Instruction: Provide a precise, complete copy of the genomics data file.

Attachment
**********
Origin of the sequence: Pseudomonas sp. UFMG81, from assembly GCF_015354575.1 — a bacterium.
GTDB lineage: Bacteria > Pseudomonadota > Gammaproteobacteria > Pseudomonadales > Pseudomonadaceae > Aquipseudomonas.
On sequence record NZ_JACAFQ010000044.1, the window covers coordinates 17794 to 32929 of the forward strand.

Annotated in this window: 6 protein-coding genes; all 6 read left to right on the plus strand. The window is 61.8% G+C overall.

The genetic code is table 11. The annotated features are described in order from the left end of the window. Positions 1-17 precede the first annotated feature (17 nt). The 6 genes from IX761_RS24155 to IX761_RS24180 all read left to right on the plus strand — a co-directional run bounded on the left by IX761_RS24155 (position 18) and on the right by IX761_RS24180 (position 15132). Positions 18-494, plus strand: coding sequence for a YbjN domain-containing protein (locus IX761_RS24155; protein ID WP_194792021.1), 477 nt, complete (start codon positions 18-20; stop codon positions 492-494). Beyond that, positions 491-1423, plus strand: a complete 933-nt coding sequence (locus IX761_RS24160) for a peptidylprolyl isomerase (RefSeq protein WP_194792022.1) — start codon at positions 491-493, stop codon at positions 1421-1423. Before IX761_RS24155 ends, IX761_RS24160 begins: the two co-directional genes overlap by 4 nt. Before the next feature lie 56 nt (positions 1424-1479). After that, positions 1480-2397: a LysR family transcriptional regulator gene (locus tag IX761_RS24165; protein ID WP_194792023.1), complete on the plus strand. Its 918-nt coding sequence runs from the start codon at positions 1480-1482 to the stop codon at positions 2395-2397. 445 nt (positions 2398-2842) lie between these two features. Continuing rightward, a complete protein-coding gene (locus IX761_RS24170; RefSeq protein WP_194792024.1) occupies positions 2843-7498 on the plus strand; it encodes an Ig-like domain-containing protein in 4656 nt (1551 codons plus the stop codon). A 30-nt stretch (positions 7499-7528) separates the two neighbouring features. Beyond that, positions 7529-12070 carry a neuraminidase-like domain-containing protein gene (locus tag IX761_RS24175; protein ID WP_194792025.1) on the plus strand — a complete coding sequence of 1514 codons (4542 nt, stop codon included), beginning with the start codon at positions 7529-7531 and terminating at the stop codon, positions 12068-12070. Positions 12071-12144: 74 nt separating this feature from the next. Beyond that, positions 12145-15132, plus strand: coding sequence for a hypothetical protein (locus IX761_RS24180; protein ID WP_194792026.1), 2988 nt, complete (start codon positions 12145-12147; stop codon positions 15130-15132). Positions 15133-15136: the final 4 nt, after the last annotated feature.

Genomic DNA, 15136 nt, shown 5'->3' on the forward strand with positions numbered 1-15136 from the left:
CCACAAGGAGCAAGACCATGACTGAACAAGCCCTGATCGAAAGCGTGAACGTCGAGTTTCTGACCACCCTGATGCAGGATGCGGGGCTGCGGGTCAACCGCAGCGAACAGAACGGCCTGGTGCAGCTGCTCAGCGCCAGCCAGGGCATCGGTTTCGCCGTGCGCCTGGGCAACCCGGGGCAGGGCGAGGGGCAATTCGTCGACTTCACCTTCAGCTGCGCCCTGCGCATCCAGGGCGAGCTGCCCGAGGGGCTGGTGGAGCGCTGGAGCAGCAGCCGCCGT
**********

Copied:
Origin of the sequence: Pseudomonas sp. UFMG81, from assembly GCF_015354575.1 — a bacterium.
GTDB lineage: Bacteria > Pseudomonadota > Gammaproteobacteria > Pseudomonadales > Pseudomonadaceae > Aquipseudomonas.
On sequence record NZ_JACAFQ010000044.1, the window covers coordinates 17794 to 32929 of the forward strand.

Annotated in this window: 6 protein-coding genes; all 6 read left to right on the plus strand. The window is 61.8% G+C overall.

The genetic code is table 11. The annotated features are described in order from the left end of the window. Positions 1-17 precede the first annotated feature (17 nt). The 6 genes from IX761_RS24155 to IX761_RS24180 all read left to right on the plus strand — a co-directional run bounded on the left by IX761_RS24155 (position 18) and on the right by IX761_RS24180 (position 15132). Positions 18-494, plus strand: coding sequence for a YbjN domain-containing protein (locus IX761_RS24155; protein ID WP_194792021.1), 477 nt, complete (start codon positions 18-20; stop codon positions 492-494). Beyond that, positions 491-1423, plus strand: a complete 933-nt coding sequence (locus IX761_RS24160) for a peptidylprolyl isomerase (RefSeq protein WP_194792022.1) — start codon at positions 491-493, stop codon at positions 1421-1423. Before IX761_RS24155 ends, IX761_RS24160 begins: the two co-directional genes overlap by 4 nt. Before the next feature lie 56 nt (positions 1424-1479). After that, positions 1480-2397: a LysR family transcriptional regulator gene (locus tag IX761_RS24165; protein ID WP_194792023.1), complete on the plus strand. Its 918-nt coding sequence runs from the start codon at positions 1480-1482 to the stop codon at positions 2395-2397. 445 nt (positions 2398-2842) lie between these two features. Continuing rightward, a complete protein-coding gene (locus IX761_RS24170; RefSeq protein WP_194792024.1) occupies positions 2843-7498 on the plus strand; it encodes an Ig-like domain-containing protein in 4656 nt (1551 codons plus the stop codon). A 30-nt stretch (positions 7499-7528) separates the two neighbouring features. Beyond that, positions 7529-12070 carry a neuraminidase-like domain-containing protein gene (locus tag IX761_RS24175; protein ID WP_194792025.1) on the plus strand — a complete coding sequence of 1514 codons (4542 nt, stop codon included), beginning with the start codon at positions 7529-7531 and terminating at the stop codon, positions 12068-12070. Positions 12071-12144: 74 nt separating this feature from the next. Beyond that, positions 12145-15132, plus strand: coding sequence for a hypothetical protein (locus IX761_RS24180; protein ID WP_194792026.1), 2988 nt, complete (start codon positions 12145-12147; stop codon positions 15130-15132). Positions 15133-15136: the final 4 nt, after the last annotated feature.

Genomic DNA, 15136 nt, shown 5'->3' on the forward strand with positions numbered 1-15136 from the left:
CCACAAGGAGCAAGACCATGACTGAACAAGCCCTGATCGAAAGCGTGAACGTCGAGTTTCTGACCACCCTGATGCAGGATGCGGGGCTGCGGGTCAACCGCAGCGAACAGAACGGCCTGGTGCAGCTGCTCAGCGCCAGCCAGGGCATCGGTTTCGCCGTGCGCCTGGGCAACCCGGGGCAGGGCGAGGGGCAATTCGTCGACTTCACCTTCAGCTGCGCCCTGCGCATCCAGGGCGAGCTGCCCGAGGGGCTGGTGGAGCGCTGGAGCAGCAGCCGCCGT